Scarab Hunter Wasp

Washed ashore ?
Wed, Mar 11, 2009 at 12:22 PM
I was walking down Vince beach, FL in the begining of March. I see many different inscets lying in the sand, but this particular one I have never seen before. Iwas woundering what kind of insect it is and what is the use of its large mandibles.
Chris Franklin

Scarab Hunter Wasp
Scarab Hunter Wasp

Hi Chris,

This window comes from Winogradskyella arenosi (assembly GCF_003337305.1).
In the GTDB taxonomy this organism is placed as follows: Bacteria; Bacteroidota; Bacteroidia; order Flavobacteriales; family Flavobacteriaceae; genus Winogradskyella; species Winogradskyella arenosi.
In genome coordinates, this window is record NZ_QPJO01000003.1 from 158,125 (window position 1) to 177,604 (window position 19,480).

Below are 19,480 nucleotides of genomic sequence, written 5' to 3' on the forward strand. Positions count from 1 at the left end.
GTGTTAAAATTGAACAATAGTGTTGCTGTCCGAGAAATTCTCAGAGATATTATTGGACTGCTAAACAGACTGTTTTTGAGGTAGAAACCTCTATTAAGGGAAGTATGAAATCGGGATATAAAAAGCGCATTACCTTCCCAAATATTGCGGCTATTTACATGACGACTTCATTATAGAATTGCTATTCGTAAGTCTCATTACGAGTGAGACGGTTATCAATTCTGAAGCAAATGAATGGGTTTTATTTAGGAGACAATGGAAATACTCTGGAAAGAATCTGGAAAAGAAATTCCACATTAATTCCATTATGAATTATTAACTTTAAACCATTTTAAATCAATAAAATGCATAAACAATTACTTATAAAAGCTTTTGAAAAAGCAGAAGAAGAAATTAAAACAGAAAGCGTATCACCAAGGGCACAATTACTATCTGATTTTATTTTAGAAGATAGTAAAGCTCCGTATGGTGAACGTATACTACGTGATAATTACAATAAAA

This is a Scarab Hunter Wasp in the genus Campsomeris. BugGuide has this remark: “According to Nick Fensler: The females Campsomeris as well as other members of the subfamily Campsomerinae are predators on white grubs (Scarabaeidae), using these larvae as food for their young. Unlike sphecids, eumenines, and pompilids these wasps do not appear to have any type of prey transportation and dig to the ground-dwelling beetle larvae, sting it to paralyze it, and then lay an egg. They may dig around the grub to form a small cell. Since they use this nesting strategy they are often seen flying low to the ground (searching) in a figure eight pattern (but the flight pattern gets more erratic when they “smell” something). The adults use nectar as a food source and are common on flowers.” We are confident your specimen is Campsomeris quadrimaculata, a robust wasp with a distinctly marked abdomen, which is well documented on BugGuide including many sightings from Florida.

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